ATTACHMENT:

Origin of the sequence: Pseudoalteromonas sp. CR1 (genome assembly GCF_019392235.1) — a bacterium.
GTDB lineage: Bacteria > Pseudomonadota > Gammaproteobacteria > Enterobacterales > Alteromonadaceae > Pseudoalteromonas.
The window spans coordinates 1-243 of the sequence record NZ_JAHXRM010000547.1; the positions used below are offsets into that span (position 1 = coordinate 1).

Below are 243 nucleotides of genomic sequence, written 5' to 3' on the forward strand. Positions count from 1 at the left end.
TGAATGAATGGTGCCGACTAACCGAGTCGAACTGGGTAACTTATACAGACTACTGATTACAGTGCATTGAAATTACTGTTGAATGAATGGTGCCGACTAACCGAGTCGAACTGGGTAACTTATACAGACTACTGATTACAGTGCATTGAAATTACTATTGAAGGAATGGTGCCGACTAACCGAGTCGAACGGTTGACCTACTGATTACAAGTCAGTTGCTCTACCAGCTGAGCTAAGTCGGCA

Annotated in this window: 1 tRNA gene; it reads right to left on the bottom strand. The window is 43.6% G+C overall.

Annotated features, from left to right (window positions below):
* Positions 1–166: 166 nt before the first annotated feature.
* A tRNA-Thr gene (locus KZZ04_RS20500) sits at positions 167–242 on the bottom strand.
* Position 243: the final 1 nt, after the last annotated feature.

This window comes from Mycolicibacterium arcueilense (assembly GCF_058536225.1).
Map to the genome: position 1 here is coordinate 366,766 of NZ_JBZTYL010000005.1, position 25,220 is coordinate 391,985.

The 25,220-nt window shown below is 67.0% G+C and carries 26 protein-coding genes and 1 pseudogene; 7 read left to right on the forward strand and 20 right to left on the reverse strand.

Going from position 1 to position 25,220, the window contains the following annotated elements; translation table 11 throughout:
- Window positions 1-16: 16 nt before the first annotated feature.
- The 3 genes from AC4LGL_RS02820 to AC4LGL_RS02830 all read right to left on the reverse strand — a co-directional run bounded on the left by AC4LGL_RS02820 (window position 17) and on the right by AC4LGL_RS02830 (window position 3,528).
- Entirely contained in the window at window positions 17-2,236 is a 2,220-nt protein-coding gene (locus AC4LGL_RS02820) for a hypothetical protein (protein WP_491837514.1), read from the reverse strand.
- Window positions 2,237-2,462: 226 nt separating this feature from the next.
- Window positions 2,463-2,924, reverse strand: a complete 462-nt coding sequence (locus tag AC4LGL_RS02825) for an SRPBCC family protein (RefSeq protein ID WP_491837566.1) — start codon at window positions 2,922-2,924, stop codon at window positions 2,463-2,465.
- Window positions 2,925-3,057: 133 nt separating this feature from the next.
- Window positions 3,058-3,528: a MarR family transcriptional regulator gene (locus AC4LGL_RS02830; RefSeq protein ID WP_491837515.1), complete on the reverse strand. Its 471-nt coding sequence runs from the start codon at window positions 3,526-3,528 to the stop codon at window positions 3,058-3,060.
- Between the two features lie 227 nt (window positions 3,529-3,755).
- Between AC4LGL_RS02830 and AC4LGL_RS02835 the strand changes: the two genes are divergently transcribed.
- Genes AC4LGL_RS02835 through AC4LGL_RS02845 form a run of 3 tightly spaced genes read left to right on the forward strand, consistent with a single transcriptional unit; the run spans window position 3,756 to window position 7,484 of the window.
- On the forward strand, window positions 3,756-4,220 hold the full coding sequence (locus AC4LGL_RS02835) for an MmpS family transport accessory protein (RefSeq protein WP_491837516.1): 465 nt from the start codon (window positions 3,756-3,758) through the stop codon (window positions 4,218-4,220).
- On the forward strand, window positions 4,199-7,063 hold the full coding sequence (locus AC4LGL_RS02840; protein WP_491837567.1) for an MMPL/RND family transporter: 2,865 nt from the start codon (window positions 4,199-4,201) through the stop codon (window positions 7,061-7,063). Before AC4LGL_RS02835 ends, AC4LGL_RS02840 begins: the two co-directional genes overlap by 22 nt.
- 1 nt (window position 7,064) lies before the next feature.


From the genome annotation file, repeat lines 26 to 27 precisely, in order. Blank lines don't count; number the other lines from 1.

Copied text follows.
- On the forward strand, window positions 4,199-7,063 hold the full coding sequence (locus AC4LGL_RS02840; protein WP_491837567.1) for an MMPL/RND family transporter: 2,865 nt from the start codon (window positions 4,199-4,201) through the stop codon (window positions 7,061-7,063). Before AC4LGL_RS02835 ends, AC4LGL_RS02840 begins: the two co-directional genes overlap by 22 nt.
- 1 nt (window position 7,064) lies before the next feature.